It’s common knowledge that the IRS will generally offer Taxpayers who owe back taxes a payment plan if they aren’t able to full-pay the balances owed, but we frequently receive questions from Taxpayers on key components of the IRS Installment Agreement options that are not as well-known. Additionally, something many Taxpayers aren’t aware of is that there are many different types of payment plans with the IRS. Let’s dive into what an IRS payment plan is, how it all works, and the different types of IRS payment plans today.
What is a payment plan with the IRS?
A payment plan, or “Installment Agreement”, is an agreement a Taxpayer makes with the IRS to pay back taxes owed over an extended period.
Will the IRS be able to garish my wages or levy my accounts once I set this up?
It is a formal Resolution with the IRS, meaning that once you are in a plan, you should not be at risk for any wage garnishments, bank levies, asset seizures, etc. Additionally, a formal agreement being set up should also reverse any “Seriously Delinquent Tax Debt” certifications on record with the State Department that would have otherwise had implications on the Taxpayer’s passport. The IRS can and typically will file a Notice of Federal Tax Lien in the public records before or after an Installment Agreement is set up. The IRS will also take all tax refunds due to the Taxpayer and apply them to the debt (typically, to the oldest tax liability first) until the balance is paid in full.
Will penalities and interest stop once I set a payment plan up?
It is important to note that even once in a payment plan with the IRS, penalties and interest continue to accrue. The balances will be subject to monthly penalty and interest accruals until the balances have been paid in full. The interest rate is the federal short-term rate plus 3%. The failure-to-file penalty rate decreases once a formalized agreement is established (from .5% of the tax owed per month to .25% of the tax owed month – capped at 25%).
There is also an Installment Agreement Set-Up fee that ranges from $31-$225 depending on how the plan is set up, the type of plan established, and whether the Taxpayer is deemed to be a “Low Income Taxpayer.”
Penalty relief may be available – check out Penalty Abatement Requests/Penalty Relief on our website for more information about that.
Will I pay this amount forever?
You will typically pay the Installment Agreement until the balances have been paid or until the 10-year Collection Statute Expiration Dates (CSEDs) have expired on the accounts. The IRS applies payments to the tax first, then to any penalty, then to interest.
How much do I have to pay?
There are many different types of Installment Agreements available to Taxpayers. There are 2 main categories of IRS Installment Agreements – Streamlined Installment Agreements and Ability-to-Pay Installment Agreements.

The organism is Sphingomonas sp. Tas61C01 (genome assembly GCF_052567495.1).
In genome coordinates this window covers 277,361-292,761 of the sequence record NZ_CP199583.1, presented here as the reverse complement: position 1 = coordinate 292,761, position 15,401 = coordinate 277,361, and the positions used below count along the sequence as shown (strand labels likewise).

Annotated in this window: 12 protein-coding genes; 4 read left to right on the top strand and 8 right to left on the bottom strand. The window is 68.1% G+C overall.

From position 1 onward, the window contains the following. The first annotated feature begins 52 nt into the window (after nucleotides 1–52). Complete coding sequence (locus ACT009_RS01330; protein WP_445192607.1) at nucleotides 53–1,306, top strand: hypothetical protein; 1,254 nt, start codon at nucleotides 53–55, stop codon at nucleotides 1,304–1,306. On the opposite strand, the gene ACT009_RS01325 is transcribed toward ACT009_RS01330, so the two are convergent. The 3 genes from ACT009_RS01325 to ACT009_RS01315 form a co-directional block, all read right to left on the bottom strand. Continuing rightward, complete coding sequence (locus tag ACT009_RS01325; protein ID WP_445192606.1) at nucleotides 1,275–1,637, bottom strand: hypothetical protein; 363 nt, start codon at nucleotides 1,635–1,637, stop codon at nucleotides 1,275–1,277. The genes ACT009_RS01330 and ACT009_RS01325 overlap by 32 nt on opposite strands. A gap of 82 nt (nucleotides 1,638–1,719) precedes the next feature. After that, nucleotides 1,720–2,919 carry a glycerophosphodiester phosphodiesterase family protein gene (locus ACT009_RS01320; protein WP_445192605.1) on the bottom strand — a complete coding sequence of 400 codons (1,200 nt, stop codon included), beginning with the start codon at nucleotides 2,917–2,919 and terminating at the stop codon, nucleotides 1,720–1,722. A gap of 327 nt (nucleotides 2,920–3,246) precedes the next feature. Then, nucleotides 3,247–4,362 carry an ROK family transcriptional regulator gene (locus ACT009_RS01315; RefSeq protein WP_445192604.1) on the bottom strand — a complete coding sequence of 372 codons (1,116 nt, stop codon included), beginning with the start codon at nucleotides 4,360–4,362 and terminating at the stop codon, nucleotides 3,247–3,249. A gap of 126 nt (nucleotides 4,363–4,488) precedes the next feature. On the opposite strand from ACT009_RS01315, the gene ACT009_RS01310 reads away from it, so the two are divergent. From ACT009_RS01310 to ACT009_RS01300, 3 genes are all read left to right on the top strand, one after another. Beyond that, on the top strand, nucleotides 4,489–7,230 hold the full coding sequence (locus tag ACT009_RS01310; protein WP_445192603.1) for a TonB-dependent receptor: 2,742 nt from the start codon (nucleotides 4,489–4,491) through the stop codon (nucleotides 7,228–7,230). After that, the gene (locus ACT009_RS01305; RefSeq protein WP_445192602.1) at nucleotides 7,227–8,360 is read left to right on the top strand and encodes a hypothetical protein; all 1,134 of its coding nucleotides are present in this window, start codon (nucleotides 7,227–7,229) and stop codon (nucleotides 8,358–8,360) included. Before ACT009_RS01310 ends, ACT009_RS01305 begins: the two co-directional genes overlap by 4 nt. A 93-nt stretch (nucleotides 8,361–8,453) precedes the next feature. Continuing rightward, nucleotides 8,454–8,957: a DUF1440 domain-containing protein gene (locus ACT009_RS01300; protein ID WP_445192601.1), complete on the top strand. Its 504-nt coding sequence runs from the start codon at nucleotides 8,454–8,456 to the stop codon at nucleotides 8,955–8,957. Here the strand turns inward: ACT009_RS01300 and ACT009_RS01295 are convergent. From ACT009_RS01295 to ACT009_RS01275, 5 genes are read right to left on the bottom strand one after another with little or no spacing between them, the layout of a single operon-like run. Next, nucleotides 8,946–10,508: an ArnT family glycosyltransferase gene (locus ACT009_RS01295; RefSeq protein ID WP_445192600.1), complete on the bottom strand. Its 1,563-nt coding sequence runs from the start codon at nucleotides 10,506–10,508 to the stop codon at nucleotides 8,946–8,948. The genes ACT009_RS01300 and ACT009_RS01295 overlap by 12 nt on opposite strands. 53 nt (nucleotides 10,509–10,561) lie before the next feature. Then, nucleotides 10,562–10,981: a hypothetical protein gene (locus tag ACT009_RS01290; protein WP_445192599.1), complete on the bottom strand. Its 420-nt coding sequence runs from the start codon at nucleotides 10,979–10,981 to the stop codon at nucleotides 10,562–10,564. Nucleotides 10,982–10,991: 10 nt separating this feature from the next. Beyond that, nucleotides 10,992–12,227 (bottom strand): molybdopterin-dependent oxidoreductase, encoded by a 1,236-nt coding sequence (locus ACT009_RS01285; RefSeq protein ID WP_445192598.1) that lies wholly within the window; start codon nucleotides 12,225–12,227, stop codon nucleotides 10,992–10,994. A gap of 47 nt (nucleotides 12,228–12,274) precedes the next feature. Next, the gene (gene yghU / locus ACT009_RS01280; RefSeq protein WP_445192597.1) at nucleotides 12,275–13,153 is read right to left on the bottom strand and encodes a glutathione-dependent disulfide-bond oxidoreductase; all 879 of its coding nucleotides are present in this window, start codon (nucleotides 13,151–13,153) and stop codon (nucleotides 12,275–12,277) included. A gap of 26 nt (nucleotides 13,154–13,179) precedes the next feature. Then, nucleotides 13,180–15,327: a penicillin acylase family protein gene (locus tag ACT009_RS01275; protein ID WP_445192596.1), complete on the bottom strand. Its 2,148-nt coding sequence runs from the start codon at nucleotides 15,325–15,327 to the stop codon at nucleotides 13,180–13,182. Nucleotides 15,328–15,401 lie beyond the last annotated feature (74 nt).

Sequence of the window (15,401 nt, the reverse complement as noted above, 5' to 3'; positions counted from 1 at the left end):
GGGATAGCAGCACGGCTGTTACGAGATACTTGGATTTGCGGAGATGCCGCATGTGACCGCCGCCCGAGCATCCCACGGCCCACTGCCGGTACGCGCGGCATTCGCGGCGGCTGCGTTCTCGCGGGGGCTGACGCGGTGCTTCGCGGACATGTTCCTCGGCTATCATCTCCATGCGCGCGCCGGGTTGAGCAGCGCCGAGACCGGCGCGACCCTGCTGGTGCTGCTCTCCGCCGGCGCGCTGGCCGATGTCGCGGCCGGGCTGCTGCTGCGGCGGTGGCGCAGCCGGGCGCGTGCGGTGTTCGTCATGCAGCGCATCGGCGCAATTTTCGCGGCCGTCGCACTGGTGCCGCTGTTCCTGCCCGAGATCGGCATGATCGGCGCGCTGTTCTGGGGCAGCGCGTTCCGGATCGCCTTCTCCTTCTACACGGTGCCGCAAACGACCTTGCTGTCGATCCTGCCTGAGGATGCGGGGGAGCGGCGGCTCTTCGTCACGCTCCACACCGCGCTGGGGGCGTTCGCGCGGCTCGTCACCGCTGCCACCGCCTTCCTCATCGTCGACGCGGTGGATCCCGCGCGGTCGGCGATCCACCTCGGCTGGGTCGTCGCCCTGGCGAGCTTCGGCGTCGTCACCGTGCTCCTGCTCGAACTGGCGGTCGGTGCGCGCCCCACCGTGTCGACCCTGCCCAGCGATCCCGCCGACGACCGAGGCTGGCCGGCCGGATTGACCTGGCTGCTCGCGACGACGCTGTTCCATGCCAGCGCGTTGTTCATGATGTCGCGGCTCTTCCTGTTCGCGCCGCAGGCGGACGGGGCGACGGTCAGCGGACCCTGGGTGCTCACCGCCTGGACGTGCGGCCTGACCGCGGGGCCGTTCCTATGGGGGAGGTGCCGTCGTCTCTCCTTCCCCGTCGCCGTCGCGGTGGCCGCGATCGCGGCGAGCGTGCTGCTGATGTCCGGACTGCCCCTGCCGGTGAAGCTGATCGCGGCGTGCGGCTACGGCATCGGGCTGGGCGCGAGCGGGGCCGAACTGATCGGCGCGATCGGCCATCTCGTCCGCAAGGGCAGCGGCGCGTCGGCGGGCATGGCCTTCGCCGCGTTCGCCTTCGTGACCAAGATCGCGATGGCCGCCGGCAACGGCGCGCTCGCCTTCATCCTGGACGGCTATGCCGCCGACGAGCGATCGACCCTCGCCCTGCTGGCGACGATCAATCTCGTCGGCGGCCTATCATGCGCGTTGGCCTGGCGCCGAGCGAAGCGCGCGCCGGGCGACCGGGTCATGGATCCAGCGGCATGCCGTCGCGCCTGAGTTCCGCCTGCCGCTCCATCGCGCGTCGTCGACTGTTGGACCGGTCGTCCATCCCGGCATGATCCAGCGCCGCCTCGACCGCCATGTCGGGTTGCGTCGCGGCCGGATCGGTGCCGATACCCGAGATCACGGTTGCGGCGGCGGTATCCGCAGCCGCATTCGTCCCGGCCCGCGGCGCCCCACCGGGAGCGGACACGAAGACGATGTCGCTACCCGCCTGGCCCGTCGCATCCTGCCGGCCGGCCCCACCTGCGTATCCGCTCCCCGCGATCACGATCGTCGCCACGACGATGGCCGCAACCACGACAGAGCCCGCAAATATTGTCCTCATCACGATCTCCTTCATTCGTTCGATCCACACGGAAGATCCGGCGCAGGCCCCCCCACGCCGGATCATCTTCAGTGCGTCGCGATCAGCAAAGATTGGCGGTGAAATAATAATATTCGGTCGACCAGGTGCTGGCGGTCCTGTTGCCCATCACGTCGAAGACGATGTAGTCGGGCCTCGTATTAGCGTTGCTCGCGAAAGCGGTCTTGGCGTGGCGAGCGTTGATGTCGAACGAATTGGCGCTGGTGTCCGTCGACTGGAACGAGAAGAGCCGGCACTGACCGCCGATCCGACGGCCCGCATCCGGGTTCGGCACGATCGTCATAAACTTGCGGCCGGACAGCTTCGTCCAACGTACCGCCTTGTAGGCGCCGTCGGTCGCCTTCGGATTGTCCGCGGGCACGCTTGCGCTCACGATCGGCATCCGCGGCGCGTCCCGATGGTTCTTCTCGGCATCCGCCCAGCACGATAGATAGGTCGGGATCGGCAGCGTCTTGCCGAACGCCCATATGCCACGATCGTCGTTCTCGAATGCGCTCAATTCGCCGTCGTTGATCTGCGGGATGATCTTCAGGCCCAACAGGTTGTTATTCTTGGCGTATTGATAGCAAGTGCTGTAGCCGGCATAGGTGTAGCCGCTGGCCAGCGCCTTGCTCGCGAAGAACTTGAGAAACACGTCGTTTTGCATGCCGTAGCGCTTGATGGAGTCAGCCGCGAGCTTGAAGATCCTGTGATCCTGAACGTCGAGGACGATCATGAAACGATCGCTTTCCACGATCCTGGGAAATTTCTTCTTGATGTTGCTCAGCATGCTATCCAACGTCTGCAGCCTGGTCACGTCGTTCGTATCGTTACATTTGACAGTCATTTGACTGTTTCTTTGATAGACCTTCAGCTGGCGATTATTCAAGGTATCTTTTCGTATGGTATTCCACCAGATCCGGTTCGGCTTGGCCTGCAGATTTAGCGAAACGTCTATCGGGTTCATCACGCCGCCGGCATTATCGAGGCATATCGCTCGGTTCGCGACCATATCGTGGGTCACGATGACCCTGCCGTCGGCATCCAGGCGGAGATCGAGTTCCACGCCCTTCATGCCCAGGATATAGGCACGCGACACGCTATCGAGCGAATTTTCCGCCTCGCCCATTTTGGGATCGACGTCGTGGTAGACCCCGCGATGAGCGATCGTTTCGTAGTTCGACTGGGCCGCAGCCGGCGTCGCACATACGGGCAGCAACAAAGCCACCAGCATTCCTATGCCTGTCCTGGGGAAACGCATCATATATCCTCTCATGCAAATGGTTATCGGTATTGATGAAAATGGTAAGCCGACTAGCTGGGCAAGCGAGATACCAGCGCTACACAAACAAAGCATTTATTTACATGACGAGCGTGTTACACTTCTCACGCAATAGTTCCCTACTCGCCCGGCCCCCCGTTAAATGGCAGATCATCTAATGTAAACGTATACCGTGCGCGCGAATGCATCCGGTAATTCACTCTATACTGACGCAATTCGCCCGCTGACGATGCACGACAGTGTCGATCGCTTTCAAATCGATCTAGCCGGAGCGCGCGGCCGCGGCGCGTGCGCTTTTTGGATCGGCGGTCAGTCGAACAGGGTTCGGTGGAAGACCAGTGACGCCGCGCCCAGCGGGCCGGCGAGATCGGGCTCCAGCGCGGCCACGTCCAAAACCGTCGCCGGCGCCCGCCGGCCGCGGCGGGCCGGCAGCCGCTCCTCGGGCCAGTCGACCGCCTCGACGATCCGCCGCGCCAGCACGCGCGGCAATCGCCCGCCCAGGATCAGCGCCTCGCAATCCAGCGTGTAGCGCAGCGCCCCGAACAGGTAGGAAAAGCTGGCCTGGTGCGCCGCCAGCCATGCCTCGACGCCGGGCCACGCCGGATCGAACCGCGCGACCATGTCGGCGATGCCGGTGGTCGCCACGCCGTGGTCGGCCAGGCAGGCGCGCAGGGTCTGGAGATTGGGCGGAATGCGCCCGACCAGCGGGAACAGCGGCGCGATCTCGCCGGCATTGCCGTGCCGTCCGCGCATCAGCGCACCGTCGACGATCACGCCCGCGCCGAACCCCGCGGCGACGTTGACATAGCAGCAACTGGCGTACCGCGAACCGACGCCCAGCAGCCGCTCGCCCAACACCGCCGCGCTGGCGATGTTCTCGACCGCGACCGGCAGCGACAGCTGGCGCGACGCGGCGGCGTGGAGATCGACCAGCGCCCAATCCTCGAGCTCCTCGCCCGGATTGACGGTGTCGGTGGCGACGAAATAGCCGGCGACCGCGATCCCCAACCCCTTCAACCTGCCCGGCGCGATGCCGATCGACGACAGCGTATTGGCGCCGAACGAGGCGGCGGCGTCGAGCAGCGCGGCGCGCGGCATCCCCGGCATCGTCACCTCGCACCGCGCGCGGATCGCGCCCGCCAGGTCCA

- Streamlined Installment Agreements:
- Under the IRS’ Fresh Start Initiative, there are certain situations in which no financial information is required to set up a payment plan if the Taxpayer can pay the balance in full over 72 months or less (with the balances to be paid for in full prior to any 10 year Collection Statute Expiration Dates). Typically, the balance must be below $50,000 to qualify. Under the 2020 Taxpayer Relief Imitative, the Streamlined Installment Agreement was expanded to qualified Taxpayers who owe less than $250,000.
- Ability-to-Pay Installment Agreements:
- Any other type of Installment Agreement will be based on the Taxpayer’s current financial “Ability-to-Pay.” The amount of the monthly payment requested is calculated on the amount the Taxpayer is left with after all “necessary” expenses are subtracted from total monthly income. The IRS has set “allowable” expenses that they are not required to deviate from if the Taxpayer pays more per month for a certain expense than traditionally allowed by the IRS.
What is the process for making this request?
At Bryson Law Firm, LLC, we evaluate the Taxpayer’s current financial situation and perform an analysis over the Taxpayer’s IRS Accounts and balances to determine the best Installment Agreement option available. Depending on the balances owed and the Taxpayer’s status with the IRS, we’ll then submit our request online, through the Automated Collections System Support (which involves negotiations via telephone calls and facsimile transmissions), to the Office of Appeals, or with a local IRS Revenue Officer/Agent.
We’ll negotiate back and forth with the IRS to settle on a monthly payment that best suits your budget.
Once we submit our request, there is a “Pending Installment Agreement” in place which protects Taxpayers from Collection Activity. However, it also suspends the running of time under the 10-year Collection Statute Expiration Dates, so it is important to ensure the plan is established in a timely fashion.
What happens if I cannot pay my monthly bill to the IRS?
There are several things that can cause a default of an IRS Installment Agreement. Those include:
- Failure to pay the monthly payment
- Failure to file all subsequent tax returns on time
- Failure to file all future tax payments
If the Taxpayer receives a Notice of Intent to Terminate the Installment Agreement, they should work to reinstate the agreement or submit an alternative resolution request quickly to avoid collection activity. A reinstatement fee may be required.
If you’re struggling to pay an overdue tax debt, an IRS Installment Agreement may be a great fit for you. Contact Bryson Law Firm, LLC today to schedule a free, initial consultation with our office to explore this option further.